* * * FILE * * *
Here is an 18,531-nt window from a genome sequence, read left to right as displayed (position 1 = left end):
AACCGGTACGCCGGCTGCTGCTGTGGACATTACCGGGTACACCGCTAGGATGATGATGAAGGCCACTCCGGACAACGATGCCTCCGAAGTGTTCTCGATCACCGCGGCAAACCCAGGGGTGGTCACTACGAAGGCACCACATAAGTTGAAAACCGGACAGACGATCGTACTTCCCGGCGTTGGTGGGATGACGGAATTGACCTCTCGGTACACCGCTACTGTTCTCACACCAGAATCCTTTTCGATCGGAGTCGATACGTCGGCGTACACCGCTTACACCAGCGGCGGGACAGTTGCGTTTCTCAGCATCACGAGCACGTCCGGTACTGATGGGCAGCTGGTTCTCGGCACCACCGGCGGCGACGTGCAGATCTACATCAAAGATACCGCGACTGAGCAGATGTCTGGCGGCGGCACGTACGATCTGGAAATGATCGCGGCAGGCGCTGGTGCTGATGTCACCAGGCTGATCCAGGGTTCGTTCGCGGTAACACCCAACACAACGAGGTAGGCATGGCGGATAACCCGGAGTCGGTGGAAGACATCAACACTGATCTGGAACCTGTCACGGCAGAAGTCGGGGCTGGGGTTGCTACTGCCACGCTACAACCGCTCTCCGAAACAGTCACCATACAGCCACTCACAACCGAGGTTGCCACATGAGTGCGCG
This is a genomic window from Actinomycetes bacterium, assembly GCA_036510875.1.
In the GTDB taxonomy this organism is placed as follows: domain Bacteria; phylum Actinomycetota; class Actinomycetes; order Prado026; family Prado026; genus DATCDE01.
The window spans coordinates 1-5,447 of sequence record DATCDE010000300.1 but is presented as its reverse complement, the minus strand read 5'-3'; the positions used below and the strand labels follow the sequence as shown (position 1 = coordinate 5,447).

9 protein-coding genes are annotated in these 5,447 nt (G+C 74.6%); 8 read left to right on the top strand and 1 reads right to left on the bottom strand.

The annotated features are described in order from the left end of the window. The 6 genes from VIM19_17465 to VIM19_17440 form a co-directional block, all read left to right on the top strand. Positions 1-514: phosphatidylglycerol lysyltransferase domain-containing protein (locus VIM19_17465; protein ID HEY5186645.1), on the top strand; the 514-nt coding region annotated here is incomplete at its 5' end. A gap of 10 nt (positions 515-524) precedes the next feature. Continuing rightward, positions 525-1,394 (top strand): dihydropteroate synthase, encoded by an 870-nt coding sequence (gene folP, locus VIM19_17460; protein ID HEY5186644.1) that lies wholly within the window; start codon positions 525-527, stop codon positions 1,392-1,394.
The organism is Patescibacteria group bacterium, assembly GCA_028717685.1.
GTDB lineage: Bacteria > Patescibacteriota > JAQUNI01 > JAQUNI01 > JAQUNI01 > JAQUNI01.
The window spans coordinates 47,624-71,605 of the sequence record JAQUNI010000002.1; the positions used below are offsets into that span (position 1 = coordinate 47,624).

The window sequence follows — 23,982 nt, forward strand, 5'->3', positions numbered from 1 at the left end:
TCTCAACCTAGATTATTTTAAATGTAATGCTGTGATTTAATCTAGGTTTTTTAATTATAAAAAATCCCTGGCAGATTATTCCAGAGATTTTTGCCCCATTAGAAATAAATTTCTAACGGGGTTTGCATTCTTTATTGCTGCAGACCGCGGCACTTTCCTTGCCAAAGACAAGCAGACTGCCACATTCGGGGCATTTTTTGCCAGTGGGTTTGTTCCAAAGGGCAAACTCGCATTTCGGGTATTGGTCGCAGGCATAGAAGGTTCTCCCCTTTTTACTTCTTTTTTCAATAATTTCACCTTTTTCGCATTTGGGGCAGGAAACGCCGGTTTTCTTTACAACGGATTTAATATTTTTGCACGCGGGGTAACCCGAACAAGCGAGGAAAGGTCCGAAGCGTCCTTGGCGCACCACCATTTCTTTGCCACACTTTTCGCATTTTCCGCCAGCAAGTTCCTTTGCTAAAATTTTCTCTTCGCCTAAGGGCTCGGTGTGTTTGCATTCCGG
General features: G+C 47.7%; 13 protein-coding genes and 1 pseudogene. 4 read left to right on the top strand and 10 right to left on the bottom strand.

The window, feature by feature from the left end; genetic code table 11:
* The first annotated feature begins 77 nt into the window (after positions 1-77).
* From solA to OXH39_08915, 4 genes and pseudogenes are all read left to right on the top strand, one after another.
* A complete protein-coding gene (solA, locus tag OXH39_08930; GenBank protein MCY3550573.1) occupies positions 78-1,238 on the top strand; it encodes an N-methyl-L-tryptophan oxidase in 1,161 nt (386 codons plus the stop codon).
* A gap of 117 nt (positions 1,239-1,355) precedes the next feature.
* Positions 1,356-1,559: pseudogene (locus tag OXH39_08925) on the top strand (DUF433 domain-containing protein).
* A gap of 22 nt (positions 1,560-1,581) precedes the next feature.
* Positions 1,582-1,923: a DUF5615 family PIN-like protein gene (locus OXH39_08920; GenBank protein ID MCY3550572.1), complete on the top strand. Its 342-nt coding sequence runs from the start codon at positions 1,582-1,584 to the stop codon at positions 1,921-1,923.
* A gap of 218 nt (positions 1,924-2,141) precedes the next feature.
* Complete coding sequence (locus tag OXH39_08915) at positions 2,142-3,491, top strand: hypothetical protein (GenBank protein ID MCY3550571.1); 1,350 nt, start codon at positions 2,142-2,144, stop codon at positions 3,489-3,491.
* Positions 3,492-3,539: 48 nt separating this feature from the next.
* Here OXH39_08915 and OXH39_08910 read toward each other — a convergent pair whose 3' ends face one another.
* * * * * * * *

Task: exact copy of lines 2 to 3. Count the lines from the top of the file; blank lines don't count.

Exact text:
AACCGGTACGCCGGCTGCTGCTGTGGACATTACCGGGTACACCGCTAGGATGATGATGAAGGCCACTCCGGACAACGATGCCTCCGAAGTGTTCTCGATCACCGCGGCAAACCCAGGGGTGGTCACTACGAAGGCACCACATAAGTTGAAAACCGGACAGACGATCGTACTTCCCGGCGTTGGTGGGATGACGGAATTGACCTCTCGGTACACCGCTACTGTTCTCACACCAGAATCCTTTTCGATCGGAGTCGATACGTCGGCGTACACCGCTTACACCAGCGGCGGGACAGTTGCGTTTCTCAGCATCACGAGCACGTCCGGTACTGATGGGCAGCTGGTTCTCGGCACCACCGGCGGCGACGTGCAGATCTACATCAAAGATACCGCGACTGAGCAGATGTCTGGCGGCGGCACGTACGATCTGGAAATGATCGCGGCAGGCGCTGGTGCTGATGTCACCAGGCTGATCCAGGGTTCGTTCGCGGTAACACCCAACACAACGAGGTAGGCATGGCGGATAACCCGGAGTCGGTGGAAGACATCAACACTGATCTGGAACCTGTCACGGCAGAAGTCGGGGCTGGGGTTGCTACTGCCACGCTACAACCGCTCTCCGAAACAGTCACCATACAGCCACTCACAACCGAGGTTGCCACATGAGTGCGCG
This is a genomic window from Actinomycetes bacterium, assembly GCA_036510875.1.